samp.on_changed(update)

plt.show()

enter image description here Other available widgets:

Plot live data from pipe with matplotlib

This can be usefull when you want to visualize incoming data in real-time. This data could, for example, come from a microcontroller that is continuously sampling an analog signal.

In this example we will get our data from a named pipe (also known as a fifo). For this example, the data in the pipe should be numbers separted by newline characters, but you can adapt this to your liking.

Example data:

100
123.5
1589

More information on named pipes

We will also be using the datatype deque, from the standard library collections. A deque object works quite a lot like a list. But with a deque object it is quite easy to append something to it while still keeping the deque object at a fixed length. This allows us to keep the x axis at a fixed length instead of always growing and squishing the graph together. More information on deque objects

Choosing the right backend is vital for performance. Check what backends work on your operating system, and choose a fast one. For me only qt4agg and the default backend worked, but the default one was too slow. More information on backends in matplotlib

This example is based on the matplotlib example of plotting random data.

None of the ' characters in this code are meant to be removed.

import matplotlib
import collections
#selecting the right backend, change qt4agg to your desired backend
matplotlib.use('qt4agg')
import matplotlib.pyplot as plt
import matplotlib.animation as animation

#command to open the pipe
datapipe = open('path to your pipe','r')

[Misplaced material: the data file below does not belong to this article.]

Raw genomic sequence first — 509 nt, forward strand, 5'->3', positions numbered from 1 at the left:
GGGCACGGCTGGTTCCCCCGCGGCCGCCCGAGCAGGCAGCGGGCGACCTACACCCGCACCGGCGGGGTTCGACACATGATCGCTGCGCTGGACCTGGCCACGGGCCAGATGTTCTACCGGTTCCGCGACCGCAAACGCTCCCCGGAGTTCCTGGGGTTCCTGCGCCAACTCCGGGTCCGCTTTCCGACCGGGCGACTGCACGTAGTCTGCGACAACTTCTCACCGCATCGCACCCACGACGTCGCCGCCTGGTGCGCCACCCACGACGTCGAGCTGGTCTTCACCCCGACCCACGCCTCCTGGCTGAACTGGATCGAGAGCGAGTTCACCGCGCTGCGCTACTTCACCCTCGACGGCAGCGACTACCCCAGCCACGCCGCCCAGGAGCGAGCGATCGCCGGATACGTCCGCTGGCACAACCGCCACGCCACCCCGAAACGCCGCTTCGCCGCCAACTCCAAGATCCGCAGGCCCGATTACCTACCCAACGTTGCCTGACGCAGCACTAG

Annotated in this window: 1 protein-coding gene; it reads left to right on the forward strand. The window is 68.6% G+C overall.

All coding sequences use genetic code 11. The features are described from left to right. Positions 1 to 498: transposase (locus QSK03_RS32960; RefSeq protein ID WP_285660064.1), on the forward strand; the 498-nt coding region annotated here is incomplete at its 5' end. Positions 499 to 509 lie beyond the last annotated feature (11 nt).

#amount of data to be displayed at once, this is the size of the x axis
#increasing this amount also makes plotting slightly slower
data_amount = 1000

#set the size of the deque object
datalist = collections.deque([0]*data_amount,data_amount)

#configure the graph itself
fig, ax = plt.subplots()
line, = ax.plot([0,]*data_amount)

#size of the y axis is set here
ax.set_ylim(0,256)

def update(data):
        line.set_ydata(data)
        return line,

def data_gen():
    while True:
        """
        We read two data points in at once, to improve speed
        You can read more at once to increase speed
        Or you can read just one at a time for improved animation smoothness
        data from the pipe comes in as a string,
        and is seperated with a newline character,
        which is why we use respectively eval and rstrip.
        """
        datalist.append(eval((datapipe.readline()).rstrip('\n')))
        datalist.append(eval((datapipe.readline()).rstrip('\n')))
        yield datalist

ani = animation.FuncAnimation(fig,update,data_gen,interval=0, blit=True)
plt.show()

If your plot starts to get delayed after a while, try adding more of the datalist.append data, so that more lines get read each frame. Or choose a faster backend if you can.

This worked with 150hz data from a pipe on my 1.7ghz i3 4005u.